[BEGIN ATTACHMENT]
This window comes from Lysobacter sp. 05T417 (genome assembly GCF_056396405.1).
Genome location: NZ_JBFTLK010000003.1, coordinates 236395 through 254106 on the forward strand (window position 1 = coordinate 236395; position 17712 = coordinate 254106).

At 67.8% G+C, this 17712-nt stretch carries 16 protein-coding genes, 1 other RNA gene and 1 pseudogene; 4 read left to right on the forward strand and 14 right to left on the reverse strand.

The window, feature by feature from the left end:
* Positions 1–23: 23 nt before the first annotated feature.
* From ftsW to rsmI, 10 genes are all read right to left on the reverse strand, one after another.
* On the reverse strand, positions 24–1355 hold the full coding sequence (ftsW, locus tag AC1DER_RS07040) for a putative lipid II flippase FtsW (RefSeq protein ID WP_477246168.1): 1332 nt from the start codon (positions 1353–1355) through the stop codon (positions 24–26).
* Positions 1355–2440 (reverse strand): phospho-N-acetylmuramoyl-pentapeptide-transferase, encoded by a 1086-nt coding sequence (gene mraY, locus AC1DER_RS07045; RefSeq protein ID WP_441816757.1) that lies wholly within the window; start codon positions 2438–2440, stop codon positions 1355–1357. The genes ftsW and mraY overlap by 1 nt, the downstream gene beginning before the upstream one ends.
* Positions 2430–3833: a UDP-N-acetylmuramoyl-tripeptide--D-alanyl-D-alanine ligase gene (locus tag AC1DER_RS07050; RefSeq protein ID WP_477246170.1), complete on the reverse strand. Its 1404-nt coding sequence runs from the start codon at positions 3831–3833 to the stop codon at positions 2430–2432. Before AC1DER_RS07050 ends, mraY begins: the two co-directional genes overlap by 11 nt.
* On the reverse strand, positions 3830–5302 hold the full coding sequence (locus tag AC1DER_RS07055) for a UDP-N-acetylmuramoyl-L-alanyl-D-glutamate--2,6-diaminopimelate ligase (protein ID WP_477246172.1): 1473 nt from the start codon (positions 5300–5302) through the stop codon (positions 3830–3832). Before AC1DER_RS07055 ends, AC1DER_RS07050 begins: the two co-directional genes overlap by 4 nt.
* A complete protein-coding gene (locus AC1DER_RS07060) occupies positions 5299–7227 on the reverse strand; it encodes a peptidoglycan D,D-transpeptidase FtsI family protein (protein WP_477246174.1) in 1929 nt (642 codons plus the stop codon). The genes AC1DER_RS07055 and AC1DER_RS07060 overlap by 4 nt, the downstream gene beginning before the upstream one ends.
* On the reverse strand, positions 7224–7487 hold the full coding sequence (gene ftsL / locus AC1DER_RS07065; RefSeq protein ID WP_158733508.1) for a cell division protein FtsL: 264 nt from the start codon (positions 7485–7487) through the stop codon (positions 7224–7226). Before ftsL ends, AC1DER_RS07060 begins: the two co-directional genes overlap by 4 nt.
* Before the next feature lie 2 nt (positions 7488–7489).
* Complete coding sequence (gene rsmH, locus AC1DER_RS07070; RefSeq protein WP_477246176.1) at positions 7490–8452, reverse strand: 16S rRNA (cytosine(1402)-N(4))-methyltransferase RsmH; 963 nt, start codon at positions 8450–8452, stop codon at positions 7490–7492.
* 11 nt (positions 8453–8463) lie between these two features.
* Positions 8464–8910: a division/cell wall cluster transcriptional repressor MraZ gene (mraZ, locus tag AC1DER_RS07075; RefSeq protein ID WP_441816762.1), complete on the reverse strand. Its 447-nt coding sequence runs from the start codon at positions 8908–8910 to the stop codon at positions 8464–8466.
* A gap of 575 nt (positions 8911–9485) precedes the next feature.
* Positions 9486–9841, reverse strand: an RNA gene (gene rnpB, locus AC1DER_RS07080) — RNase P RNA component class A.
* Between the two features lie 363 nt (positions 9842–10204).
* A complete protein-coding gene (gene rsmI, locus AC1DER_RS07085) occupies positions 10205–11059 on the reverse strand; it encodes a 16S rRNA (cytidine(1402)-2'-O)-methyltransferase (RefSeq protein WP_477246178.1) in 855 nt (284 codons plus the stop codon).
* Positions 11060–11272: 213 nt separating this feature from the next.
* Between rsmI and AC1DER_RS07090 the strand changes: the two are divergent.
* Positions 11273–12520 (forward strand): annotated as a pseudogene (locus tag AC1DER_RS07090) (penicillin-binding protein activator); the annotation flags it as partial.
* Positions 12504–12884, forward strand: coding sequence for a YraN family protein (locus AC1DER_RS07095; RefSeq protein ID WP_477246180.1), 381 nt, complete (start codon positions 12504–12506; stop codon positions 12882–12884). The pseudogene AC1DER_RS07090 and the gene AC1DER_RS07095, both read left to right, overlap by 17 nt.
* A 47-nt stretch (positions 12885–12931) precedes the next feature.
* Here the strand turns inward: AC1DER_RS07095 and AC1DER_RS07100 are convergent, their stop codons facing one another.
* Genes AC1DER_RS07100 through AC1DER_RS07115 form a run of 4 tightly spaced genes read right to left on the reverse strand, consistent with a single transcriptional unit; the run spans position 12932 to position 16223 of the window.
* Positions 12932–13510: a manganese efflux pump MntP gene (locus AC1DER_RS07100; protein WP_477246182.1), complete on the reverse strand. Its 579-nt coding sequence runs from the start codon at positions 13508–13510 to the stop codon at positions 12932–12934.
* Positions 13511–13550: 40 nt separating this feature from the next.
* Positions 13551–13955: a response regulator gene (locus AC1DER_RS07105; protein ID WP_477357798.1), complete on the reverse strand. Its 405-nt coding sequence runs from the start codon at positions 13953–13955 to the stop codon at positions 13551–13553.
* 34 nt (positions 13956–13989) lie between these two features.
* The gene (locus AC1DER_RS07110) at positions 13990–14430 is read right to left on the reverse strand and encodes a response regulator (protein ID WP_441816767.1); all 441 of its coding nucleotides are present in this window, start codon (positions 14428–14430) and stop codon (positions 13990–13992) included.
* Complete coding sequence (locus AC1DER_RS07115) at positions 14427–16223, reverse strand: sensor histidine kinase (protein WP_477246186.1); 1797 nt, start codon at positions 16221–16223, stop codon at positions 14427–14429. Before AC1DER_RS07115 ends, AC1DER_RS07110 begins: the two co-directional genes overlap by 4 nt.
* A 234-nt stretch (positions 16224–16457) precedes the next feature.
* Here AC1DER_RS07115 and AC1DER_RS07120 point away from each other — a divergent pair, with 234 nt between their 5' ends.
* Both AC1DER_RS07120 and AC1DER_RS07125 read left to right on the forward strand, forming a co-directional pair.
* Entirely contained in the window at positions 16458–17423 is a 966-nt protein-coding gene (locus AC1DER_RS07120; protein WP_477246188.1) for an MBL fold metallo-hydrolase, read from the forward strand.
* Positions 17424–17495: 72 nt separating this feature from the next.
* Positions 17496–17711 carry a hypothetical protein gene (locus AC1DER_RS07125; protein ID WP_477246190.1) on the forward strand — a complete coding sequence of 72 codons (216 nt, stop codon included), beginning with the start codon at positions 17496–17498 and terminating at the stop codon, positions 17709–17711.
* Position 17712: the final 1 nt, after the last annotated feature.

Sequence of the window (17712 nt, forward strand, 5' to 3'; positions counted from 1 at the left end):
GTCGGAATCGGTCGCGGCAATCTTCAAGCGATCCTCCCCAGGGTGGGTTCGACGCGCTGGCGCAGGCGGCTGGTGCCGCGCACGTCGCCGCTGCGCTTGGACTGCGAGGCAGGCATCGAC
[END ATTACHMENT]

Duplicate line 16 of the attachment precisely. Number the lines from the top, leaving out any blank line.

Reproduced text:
* Positions 8464–8910: a division/cell wall cluster transcriptional repressor MraZ gene (mraZ, locus tag AC1DER_RS07075; RefSeq protein ID WP_441816762.1), complete on the reverse strand. Its 447-nt coding sequence runs from the start codon at positions 8908–8910 to the stop codon at positions 8464–8466.